Thanks to the generous gifts and prayers from people like you we’re able to support Bible projects run by other Bible Societies in developing countries. By partnering with us here in New Zealand, our supporters ensure we’re able to help change lives all around the world.
Here’s some of the lives we’ve been able to help change ...
Several years ago, the Bible Society of Egypt was seeking innovative ways to reach out to children with the Gospel message. One answer came in the form of a very friendly cartoon lion called Kingo.
In Jordan, Bible Society stalls, such as at the Amman International Book Fair, are enabling many to connect with the Gospel.
When Kem Raj was unable to find a job in his native country of Nepal, he decided to travel to the Gulf States in search of work. There, he found a job as a night watchman. But increasingly Kem found himself feeling trapped and alone. Unable to either eat or sleep, he grew weaker and weaker. Desperately, he tried all kinds of remedies but to no avail.
Aleksei grew up in Novoaltaysk in the Altai Krai region, in southern Russia. Drugs were easy to come by in those parts, and by the time he was 23 years old Aleksei was a heroin addict.
Throughout the Gulf States, the Mega Voice Player, which is a solar-powered audio device able to withstand tough climatic conditions, is meeting the spiritual needs of thousands of migrant workers.
It’s been fifty years since Australian missionaries Ralph and Margaret Lawton first arrived on the island of Kiriwina, in the Trobriand Islands.
Right from the start Ralph recognised that new Scriptures were urgently needed for the Kiriwina people, to replace outdated Scriptures which had first been published in the early 1900s.
In days gone by translation work was carried out by missionaries, but today the work is done by indigenous translators. “Training the translators” is now a key aspect of the support that the United Bible Societies provides to indigenous groups, who want to begin a Bible translation. In the Americas, for example, there are now two translator training programmes – one in Costa Rica and one in Peru.
Two day’s drive south of Mexico City, in a small mountain village high in the remote regions of Quetzaltepec, speakers of the Mixe language wait eagerly for members of the Bible Society translation team to arrive.
For Sinat and her family, who live in Cambodia, there seemed to be no way out of the poverty that they had always known. But there was one “option” which was readily available. Skipping school, Sinat began trafficking drugs. Things seemed to be going fine, until one day Sinat was arrested and sentenced to two years in Pusat Prison, one of Cambodia’s most notorious prisons. She was only 18 years old.
It was 1945, and Len Harris was a lone missionary in Australia’s remote Northern Territory.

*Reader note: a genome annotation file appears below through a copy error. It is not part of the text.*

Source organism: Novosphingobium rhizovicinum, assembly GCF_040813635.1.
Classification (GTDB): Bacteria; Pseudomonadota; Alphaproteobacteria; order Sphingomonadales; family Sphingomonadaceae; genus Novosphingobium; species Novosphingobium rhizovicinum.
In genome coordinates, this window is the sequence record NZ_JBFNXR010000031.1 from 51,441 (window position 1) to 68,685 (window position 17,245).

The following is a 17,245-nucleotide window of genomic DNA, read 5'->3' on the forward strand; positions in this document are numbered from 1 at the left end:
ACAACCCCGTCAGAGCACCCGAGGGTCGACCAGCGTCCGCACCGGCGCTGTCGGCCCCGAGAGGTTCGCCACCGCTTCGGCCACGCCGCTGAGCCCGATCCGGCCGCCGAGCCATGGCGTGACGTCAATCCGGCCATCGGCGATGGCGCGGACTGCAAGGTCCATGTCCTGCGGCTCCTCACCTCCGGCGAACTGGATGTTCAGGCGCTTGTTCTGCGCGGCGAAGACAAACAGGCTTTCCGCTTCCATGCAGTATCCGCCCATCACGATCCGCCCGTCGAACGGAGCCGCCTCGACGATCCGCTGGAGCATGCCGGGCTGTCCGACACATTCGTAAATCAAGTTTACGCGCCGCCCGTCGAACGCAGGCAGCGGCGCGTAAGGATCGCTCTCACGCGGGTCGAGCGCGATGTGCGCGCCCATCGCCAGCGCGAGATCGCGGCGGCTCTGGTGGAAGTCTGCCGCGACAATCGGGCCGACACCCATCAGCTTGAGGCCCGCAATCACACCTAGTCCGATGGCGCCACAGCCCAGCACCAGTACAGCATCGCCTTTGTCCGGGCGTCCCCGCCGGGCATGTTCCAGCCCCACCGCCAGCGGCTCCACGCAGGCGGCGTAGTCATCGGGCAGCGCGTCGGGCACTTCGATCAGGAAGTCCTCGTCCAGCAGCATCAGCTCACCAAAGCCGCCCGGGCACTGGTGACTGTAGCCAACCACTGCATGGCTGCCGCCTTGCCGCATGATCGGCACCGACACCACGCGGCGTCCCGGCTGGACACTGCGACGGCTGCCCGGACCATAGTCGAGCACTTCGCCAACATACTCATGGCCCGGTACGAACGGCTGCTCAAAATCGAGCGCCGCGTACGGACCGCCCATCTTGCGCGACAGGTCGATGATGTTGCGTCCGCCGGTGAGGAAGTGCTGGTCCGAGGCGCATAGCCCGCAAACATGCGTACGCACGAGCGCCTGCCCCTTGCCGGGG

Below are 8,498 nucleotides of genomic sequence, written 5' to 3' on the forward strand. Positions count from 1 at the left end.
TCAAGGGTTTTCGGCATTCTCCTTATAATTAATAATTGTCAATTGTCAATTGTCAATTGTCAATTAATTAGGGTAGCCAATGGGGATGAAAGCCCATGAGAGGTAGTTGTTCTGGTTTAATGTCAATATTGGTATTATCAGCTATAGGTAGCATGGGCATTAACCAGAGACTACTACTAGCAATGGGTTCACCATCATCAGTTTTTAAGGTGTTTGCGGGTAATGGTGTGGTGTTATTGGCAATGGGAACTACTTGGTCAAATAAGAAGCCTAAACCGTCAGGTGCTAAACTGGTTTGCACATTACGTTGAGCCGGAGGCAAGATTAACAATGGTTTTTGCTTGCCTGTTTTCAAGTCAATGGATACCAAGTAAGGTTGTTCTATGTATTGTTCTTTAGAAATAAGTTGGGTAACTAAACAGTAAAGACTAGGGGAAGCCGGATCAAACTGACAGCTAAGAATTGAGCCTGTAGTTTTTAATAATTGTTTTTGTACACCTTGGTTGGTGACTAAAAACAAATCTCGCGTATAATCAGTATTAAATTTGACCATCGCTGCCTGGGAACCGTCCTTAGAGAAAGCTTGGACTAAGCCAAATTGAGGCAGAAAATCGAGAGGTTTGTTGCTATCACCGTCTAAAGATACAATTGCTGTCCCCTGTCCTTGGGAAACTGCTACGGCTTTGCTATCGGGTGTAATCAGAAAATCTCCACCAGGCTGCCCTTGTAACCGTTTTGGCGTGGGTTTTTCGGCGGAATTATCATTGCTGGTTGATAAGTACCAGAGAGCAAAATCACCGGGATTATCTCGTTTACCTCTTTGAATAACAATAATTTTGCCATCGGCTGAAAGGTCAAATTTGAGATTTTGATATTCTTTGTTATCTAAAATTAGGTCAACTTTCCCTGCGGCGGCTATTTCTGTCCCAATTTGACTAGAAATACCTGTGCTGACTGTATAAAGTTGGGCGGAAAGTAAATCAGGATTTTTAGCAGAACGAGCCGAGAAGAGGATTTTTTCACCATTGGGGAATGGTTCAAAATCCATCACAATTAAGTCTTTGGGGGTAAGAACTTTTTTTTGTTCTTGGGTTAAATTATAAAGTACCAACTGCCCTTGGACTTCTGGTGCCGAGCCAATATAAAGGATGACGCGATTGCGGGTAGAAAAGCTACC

Len spent his time travelling between Aboriginal communities, encouraging the small number of Christians and baptising new converts. But Len was frustrated by the large number of Aboriginal languages, and the sheer challenge of communicating the Gospel to the Aboriginal people.
In Suriname, a Bible Society team recently travelled deep into the Amazon forest using dugout canoes to spend a day with a group which speak the Saramaccan language. The Saramaccans are the descendants of runaway slaves, the earliest of which are said to date back to 1690.
Simon is an intelligent, energetic child. He doesn’t know how old he is, but he looks to be around ten. He goes to school, but his learning is hampered by the fact that he has no school books.
A former gangster, Komlavi repented one day during an audio Bibles session and asked Jesus into his life.
In spite of the ongoing turmoil in Syria, there are still opportunities to provide Bibles to the Syrian people. One of these is at the Al-Assad Library International Book Fair, which is held every year in Damascus.
The Siberia branch of the Bible Society of Russia is prepared to go a long way in order to ensure that it reaches as many people as possible throughout its vast region.
In rural villages throughout Hungary, Bible Society is working to bring Bibles to people, many of whom are Romanis, once known as gypsies.
On any given night thousands of children can be found sleeping rough on the streets of Addis Ababa, the capital city of Ethiopia. Some are orphans. Others have come to the city from the rural areas seeking work.
Across Nigeria people are tuning into the Word of God. From prisons to shops to outdoor spaces people are gathering to listen to audio Bibles in languages such as Hausa, Yoruba and Igbo.
Read brief news updates about Bible Society work happening in Norway, Kyrgyzstan, Malaysia, Nigeria and Ethiopia.
Seventy year old Jin can’t stop smiling or singing. She’s walked for three hours in sub-zero temperatures to get to church.
The reason? Today, free Bibles are being given out to the congregation. And she’s got one.